The second circuit detects whether or not an object comes into a predetermined intensity range defined by the positions and angles of the transmitting and receiving antennas, i.e., the transmitted and received beams; the third circuit detects whether the distance between the vehicle and object is less than a predetermined value; and in response to the output signals of the second and third circuits, the fourth circuit provides an output signal, thereby actuating a device VIII for operating a safeguarding device at the optimum time. Thus, the device with these circuits can prevent the inadvertent operation of the safeguarding device when the vehicle is merely passing the object and enables the safeguarding device to actuate at the optimum time in a highly reliable manner.

A collision anticipating device in accordance with the present invention may further comprise, a fifth circuit for detecting the relative velocity of an object with respect to a vehicle, and provides an output signal when said detected relative velocity reaches a predetermined velocity.

The device further comprising the fifth circuit for detecting the relative velocity of an object with respect to a vehicle can more securely prevent the inadvertent operation of the safeguarding device. In other words, the safeguarding device is actuated only when the relative velocity is higher than a predetermined velocity, so that the safeguarding device must be actuated, while it will not be acuated, for example, when the vehicle is traveling at such a low speed that the driver would not be seriously injured even when the vehicle collides against the object, or when the vehicle is being slowly parked between the vehicles in a parking area.

A collision anticipating device in accordance with the present invention may further comprise, a sixth circuit for detecting a direction of a relative movement of an object with respect to a vehicle. The device, further comprising the sixth circuit for detecting whether an object is moving toward or away from the vehicle, can more securely prevent the inadvertent operation of the safeguarding device. In other words, the safeguarding device is not actuated when the object is moving away from the vehicle, that is, when the distance between the vehicle and the object is increasing, or when the object is merely crossing the path of the vehicle.

The device may further comprise both the fifth and sixth circuits, and can serve to prevent the inadvertent operation of the safeguarding device more effectively when the vehicle is traveling at sucha slow speed that the driver will not be seriously injured due to the secondary collision or when the vehicle is at rest or parked, as well as when the object is moving away from the vehicle i.e., when the object is merely passing across the path of the vehicle or when the vehicle is passing the object so that the collision will not take place. Thus, the device further comprising the fifth and sixth circuits is more reliable in operation.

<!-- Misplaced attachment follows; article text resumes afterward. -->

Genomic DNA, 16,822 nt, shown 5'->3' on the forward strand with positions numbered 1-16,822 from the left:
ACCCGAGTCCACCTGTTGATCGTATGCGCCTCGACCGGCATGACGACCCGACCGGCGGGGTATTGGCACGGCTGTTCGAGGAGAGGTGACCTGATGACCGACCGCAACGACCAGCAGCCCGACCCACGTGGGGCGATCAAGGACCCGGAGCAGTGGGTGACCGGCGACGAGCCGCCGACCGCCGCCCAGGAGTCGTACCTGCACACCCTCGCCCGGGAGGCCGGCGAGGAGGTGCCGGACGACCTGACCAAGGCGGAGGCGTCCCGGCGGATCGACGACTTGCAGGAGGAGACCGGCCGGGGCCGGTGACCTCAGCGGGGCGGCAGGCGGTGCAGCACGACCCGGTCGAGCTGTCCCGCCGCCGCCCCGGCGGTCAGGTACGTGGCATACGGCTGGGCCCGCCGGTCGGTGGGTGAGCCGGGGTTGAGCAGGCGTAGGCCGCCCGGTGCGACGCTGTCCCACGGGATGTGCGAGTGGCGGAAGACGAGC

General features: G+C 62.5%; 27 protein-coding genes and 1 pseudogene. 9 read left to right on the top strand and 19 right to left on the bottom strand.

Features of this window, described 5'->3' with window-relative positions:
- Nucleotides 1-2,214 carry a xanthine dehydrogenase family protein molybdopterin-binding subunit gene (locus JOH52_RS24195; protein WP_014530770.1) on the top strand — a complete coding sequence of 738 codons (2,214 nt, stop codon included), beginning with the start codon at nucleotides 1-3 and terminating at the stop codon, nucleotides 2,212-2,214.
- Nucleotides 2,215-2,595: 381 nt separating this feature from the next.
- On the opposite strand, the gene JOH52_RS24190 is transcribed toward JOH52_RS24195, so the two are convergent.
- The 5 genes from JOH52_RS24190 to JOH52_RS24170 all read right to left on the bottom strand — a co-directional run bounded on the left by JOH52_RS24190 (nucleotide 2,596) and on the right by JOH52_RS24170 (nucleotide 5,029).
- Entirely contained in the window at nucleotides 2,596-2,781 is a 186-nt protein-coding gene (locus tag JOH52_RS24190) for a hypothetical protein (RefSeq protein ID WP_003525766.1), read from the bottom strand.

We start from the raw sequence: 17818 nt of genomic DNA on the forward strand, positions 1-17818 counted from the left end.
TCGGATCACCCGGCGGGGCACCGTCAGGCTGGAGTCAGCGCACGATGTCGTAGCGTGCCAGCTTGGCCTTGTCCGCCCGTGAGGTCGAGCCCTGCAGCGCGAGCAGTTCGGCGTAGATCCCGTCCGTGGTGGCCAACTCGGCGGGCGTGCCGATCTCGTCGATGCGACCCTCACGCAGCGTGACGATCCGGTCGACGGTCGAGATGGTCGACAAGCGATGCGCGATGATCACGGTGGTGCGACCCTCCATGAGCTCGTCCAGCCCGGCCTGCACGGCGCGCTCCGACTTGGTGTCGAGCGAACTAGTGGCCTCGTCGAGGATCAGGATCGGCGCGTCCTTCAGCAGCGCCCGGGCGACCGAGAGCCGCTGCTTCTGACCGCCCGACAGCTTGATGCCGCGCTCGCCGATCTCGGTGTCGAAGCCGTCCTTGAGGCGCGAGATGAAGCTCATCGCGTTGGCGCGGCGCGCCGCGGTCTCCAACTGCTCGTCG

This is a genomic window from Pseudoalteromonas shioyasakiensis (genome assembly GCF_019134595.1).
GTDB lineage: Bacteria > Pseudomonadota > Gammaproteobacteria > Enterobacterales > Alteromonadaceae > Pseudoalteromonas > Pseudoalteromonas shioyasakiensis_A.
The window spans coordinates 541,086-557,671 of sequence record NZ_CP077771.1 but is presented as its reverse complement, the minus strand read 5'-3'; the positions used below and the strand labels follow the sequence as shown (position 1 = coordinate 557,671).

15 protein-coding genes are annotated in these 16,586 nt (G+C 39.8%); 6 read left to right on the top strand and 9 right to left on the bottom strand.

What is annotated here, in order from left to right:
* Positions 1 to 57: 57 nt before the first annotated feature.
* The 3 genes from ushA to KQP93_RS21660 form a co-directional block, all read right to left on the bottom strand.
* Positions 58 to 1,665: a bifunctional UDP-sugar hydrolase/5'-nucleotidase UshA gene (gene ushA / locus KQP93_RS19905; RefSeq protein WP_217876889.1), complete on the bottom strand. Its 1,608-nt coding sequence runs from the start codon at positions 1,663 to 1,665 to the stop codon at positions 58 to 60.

First Embodiment, FIGS. 1A, 2, 3, 4, 5

The first embodiment of a collision anticipating device in accordance with the present invention generally comprises a pair of wave processing units 1, a pair of an alog signal processing units II, a pair of collision distance detecting units III, a pair of minimum level detecting units IV and a decision unit VII.

The right and left units in each pair of units are the same in construction and function, so the description will be made only with respect to one of the right and left units for simplicity in this embodiment as shown in FIG. 1A and the following embodiments as shown in FIGS. 18 1D.

The wave processing unit I includes a transmitting antenna for transmitting a wave and a receiving antenna for receiving the wave. The analog signal processing unit II corresponds to the first circuit for generating signals based upon a wave obtained from the transmitted and received waves. The collision distance detecting unit III corresponds to the third circuit for deriving a signal by detecting the distance between a vehicle and an object. The minimum level detecting unit IV corresponds to the second circuit for deriving a signal when the intensity of the Doppler signal obtained from the wave which is derived by mixing the transmitted and received waves, reaches a predetermined minimum level, so as to detect an object which comes into a predetermined range defined by the positions and angles of the transmitting and receiving antennas. The decision unit VII corresponds to the fourth circuit for deriving a signal only when the collision distance detecting unit III and the minimum level detecting unit IV simultaneously output the signals.

More particularly, the output of the wave processing unit I is applied to the input of the analog signal processing unit II, the output of which is applied to both of the collision distance detecting unit III and the minimum level detecting unit IV. The outputs of the units III and IV are applied to the input of the decision unit VII.

The transmitting antenna 9 radiates microwaves having a carrier frequency of 10.525 GI'Iz in a predetermined beam pattern, and the receiving antenna 10 receives the wave reflected by an object. The transmitting and receiving antennas 9 (9R, 9L) and 10 (10R,

L) are mounted on a vehicle M as shown in FIGS. 2 and 5.